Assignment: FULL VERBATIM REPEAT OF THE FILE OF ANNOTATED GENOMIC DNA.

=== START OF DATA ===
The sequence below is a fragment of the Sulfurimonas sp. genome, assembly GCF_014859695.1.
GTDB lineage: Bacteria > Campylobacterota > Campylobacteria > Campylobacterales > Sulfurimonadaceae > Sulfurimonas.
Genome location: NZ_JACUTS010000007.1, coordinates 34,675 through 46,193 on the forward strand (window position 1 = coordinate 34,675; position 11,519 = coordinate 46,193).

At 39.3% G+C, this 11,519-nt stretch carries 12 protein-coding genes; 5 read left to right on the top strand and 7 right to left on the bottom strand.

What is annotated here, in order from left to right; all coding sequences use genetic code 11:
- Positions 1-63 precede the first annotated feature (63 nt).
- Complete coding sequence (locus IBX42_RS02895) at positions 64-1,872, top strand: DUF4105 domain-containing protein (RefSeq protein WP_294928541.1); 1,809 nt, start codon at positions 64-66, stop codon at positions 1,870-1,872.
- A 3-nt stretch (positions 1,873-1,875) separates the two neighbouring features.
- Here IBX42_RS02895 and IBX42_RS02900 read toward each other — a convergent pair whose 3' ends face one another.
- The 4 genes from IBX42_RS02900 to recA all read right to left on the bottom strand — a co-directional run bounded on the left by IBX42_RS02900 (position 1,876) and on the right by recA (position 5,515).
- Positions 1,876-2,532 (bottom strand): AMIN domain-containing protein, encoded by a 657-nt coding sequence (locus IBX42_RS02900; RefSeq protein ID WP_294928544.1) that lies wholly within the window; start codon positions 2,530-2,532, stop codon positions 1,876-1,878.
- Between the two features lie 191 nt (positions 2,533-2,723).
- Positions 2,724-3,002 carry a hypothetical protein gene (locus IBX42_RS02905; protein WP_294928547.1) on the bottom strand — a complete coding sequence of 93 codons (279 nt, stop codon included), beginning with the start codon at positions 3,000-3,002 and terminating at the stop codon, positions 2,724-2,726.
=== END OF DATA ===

The sequence below is a fragment of the Sulfurimonas sp. genome, assembly GCF_014859695.1.
GTDB lineage: Bacteria > Campylobacterota > Campylobacteria > Campylobacterales > Sulfurimonadaceae > Sulfurimonas.
Genome location: NZ_JACUTS010000007.1, coordinates 34,675 through 46,193 on the forward strand (window position 1 = coordinate 34,675; position 11,519 = coordinate 46,193).

At 39.3% G+C, this 11,519-nt stretch carries 12 protein-coding genes; 5 read left to right on the top strand and 7 right to left on the bottom strand.

What is annotated here, in order from left to right; all coding sequences use genetic code 11:
- Positions 1-63 precede the first annotated feature (63 nt).
- Complete coding sequence (locus IBX42_RS02895) at positions 64-1,872, top strand: DUF4105 domain-containing protein (RefSeq protein WP_294928541.1); 1,809 nt, start codon at positions 64-66, stop codon at positions 1,870-1,872.
- A 3-nt stretch (positions 1,873-1,875) separates the two neighbouring features.
- Here IBX42_RS02895 and IBX42_RS02900 read toward each other — a convergent pair whose 3' ends face one another.
- The 4 genes from IBX42_RS02900 to recA all read right to left on the bottom strand — a co-directional run bounded on the left by IBX42_RS02900 (position 1,876) and on the right by recA (position 5,515).
- Positions 1,876-2,532 (bottom strand): AMIN domain-containing protein, encoded by a 657-nt coding sequence (locus IBX42_RS02900; RefSeq protein ID WP_294928544.1) that lies wholly within the window; start codon positions 2,530-2,532, stop codon positions 1,876-1,878.
- Between the two features lie 191 nt (positions 2,533-2,723).
- Positions 2,724-3,002 carry a hypothetical protein gene (locus IBX42_RS02905; protein WP_294928547.1) on the bottom strand — a complete coding sequence of 93 codons (279 nt, stop codon included), beginning with the start codon at positions 3,000-3,002 and terminating at the stop codon, positions 2,724-2,726.